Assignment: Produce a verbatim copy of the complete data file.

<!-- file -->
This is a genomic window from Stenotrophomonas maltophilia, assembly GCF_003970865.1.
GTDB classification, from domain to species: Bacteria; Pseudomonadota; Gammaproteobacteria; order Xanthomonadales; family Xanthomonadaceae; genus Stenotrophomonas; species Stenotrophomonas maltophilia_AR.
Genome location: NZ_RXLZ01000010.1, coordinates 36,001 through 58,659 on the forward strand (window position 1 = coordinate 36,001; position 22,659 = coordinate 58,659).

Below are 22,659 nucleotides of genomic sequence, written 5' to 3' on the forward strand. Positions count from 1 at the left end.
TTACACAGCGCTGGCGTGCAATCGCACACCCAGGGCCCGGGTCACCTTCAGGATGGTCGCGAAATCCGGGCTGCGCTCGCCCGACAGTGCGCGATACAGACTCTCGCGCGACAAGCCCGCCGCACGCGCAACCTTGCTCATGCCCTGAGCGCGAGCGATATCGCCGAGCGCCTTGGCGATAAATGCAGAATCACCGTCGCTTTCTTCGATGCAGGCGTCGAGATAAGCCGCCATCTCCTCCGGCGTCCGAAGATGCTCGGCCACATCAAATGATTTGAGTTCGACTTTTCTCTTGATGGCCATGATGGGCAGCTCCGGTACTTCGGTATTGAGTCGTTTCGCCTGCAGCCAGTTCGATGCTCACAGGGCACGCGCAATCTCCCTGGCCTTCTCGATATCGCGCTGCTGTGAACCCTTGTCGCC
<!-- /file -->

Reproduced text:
This is a genomic window from Stenotrophomonas maltophilia, assembly GCF_003970865.1.
GTDB classification, from domain to species: Bacteria; Pseudomonadota; Gammaproteobacteria; order Xanthomonadales; family Xanthomonadaceae; genus Stenotrophomonas; species Stenotrophomonas maltophilia_AR.
Genome location: NZ_RXLZ01000010.1, coordinates 36,001 through 58,659 on the forward strand (window position 1 = coordinate 36,001; position 22,659 = coordinate 58,659).

Below are 22,659 nucleotides of genomic sequence, written 5' to 3' on the forward strand. Positions count from 1 at the left end.
TTACACAGCGCTGGCGTGCAATCGCACACCCAGGGCCCGGGTCACCTTCAGGATGGTCGCGAAATCCGGGCTGCGCTCGCCCGACAGTGCGCGATACAGACTCTCGCGCGACAAGCCCGCCGCACGCGCAACCTTGCTCATGCCCTGAGCGCGAGCGATATCGCCGAGCGCCTTGGCGATAAATGCAGAATCACCGTCGCTTTCTTCGATGCAGGCGTCGAGATAAGCCGCCATCTCCTCCGGCGTCCGAAGATGCTCGGCCACATCAAATGATTTGAGTTCGACTTTTCTCTTGATGGCCATGATGGGCAGCTCCGGTACTTCGGTATTGAGTCGTTTCGCCTGCAGCCAGTTCGATGCTCACAGGGCACGCGCAATCTCCCTGGCCTTCTCGATATCGCGCTGCTGTGAACCCTTGTCGCC